• The determination of whether the substantial improvement requirement is satisfied for tangible property that is purchased is made on an asset-by-asset basis.

As an alternative, the Treasury Department and the IRS have contemplated the possibility of applying an aggregate standard for determining compliance with the substantial improvement requirement, potentially allowing tangible property to be grouped by location in the same, or contiguous, qualified opportunity zones and have requested comments on the potential advantages, as well as disadvantages, of adopting an aggregate approach for substantial improvement.


Land can be treated as QOZBP only if it is used in a trade or business of a QOF or QOZB.

  • Only activities rising to the level of a trade or business within the meaning of section 162 may qualify as a trade or business for purposes of section 1400Z-2.
  • The holding of land for investment does not give rise to a trade or business and such land could not be QOZBP.

Leased Property:

Property leased by a QOF or QOZB will be treated as QOZBP for the purposes of satisfying the 90% asset test and the “substantially all” requirement if the following two general criteria are satisfied:

  • Leased tangible property must be acquired under a lease entered into after December 31, 2017.
  • Substantially all of the use of the leased tangible property must be in a QOZ during substantially all of the period for which the business leases the property.

These proposed regulations:

  • Do not impose an “original use” or “substantial improvement” requirement with respect to leased tangible property.
  • Discuss the methodologies of lease valuations.
  • Do not require leased tangible property to be acquired from a lessor that is unrelated to the QOF or QOZB that is the lessee under the lease. However, certain additional requirements are imposed on related party leases to qualify as QOZBP.
  • Include a warning that at the time the lease is entered into, there was a plan, intent, or expectation for the real property to be purchased by the QOF for an amount of consideration other than the fair market value of the real property determined at the time of the purchase without regard to any prior lease payments, the leased real property is not QOZBP at any time.

The QOF or QOZB may want to consider entering into long term leases at least ten years or more to satisfy the ten year holding period for gain exclusion.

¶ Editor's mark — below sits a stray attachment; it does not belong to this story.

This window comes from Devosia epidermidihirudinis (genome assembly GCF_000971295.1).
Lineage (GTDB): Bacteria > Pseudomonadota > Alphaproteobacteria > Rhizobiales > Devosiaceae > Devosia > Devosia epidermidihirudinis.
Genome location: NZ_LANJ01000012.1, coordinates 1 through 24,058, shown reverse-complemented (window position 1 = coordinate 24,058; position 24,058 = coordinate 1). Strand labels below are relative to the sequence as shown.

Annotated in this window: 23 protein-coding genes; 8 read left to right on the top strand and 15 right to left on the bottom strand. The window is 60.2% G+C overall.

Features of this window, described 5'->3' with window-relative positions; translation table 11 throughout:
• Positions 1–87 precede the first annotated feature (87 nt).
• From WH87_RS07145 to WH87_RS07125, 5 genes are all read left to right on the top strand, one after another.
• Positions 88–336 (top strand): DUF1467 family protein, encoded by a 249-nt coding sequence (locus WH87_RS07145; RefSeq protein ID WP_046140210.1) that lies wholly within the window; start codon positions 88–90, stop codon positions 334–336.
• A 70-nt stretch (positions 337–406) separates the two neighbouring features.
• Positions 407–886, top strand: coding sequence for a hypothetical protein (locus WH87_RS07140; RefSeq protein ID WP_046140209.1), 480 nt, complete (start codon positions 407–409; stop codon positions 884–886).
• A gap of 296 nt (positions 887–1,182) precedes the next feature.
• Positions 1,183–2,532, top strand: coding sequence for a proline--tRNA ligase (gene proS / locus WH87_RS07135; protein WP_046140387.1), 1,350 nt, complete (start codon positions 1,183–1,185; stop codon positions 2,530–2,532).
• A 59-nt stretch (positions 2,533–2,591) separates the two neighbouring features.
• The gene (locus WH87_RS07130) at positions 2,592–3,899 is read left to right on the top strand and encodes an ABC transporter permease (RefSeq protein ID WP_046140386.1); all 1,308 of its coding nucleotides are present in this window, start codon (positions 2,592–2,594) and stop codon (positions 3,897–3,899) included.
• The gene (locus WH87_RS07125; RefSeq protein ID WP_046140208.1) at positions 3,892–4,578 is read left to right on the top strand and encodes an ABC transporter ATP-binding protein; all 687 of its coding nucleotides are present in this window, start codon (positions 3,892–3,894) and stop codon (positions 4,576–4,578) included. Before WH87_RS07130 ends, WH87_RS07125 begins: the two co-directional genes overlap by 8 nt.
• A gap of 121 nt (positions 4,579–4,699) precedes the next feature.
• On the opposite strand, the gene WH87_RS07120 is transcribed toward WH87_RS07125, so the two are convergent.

50% gross income test:

In order to be a qualified business entity with respect to any taxable year, a corporation or partnership must derive at least 50% of its total gross income from the active conduct of trade or business.

The proposed regulations provide three safe harbors and a facts and circumstances test for determining whether sufficient income is derived from a trade or business in a QOZ for purposes of the 50% test, of which only one of these safe harbors is sufficient to be met.

  • The first safe harbor requires that at least 50 percent of the services performed (based on hours) for such business by its employees and independent contractors (and employees of independent contractors) are performed within the QOZ. This test is intended to address businesses located in a QOZ that primarily provide services.
  • The second safe harbor is based upon amounts paid by the trade or business for services performed in the QOZ by employees and independent contractors (and employees of independent contractors).
  • The third safe harbor states that a trade or business may satisfy the 50% gross income requirement if (1) the tangible property of the business that is in a QOZ and (2) the management or operational functions performed for the business in the QOZ are each necessary to generate 50% of the gross income of the trade or business.
  • If a business cannot satisfy any of the above three safe harbors, then the proposed regulations provide for the facts and circumstances test under which a business may meet the 50% gross income test if, based on all the facts and circumstances, at least 50% of the gross income of a trade or business is derived from the active conduct of a trade or business in the QOZ.

Use of Intangibles:

The proposed regulations clarify that the term “substantial portion” means at least 40% for the purposes of determining whether a substantial portion of intangible property is used in the active trade or business in the QOZ for the business to be considered a QOZB.

Working Capital Safe Harbor:

The following two changes have been made to the previously issued proposed regulations relating to working capital safe harbor:

  • The written designation for planned use of working capital now includes the development of a trade or business in the qualified opportunity zone as well as acquisition, construction, and/or substantial improvement of tangible property.
  • Exceeding the 31-month period does not violate the safe harbor if the delay is attributable to waiting for government action the application for which is completed during the 31-month period.

These new regulations have expanded the use of the working capital to include development of trade or business in the QOZ rather than just the acquisition, construction or substantial improvement of tangible property thereby allowing some flexibility in the use of funds to operating entities.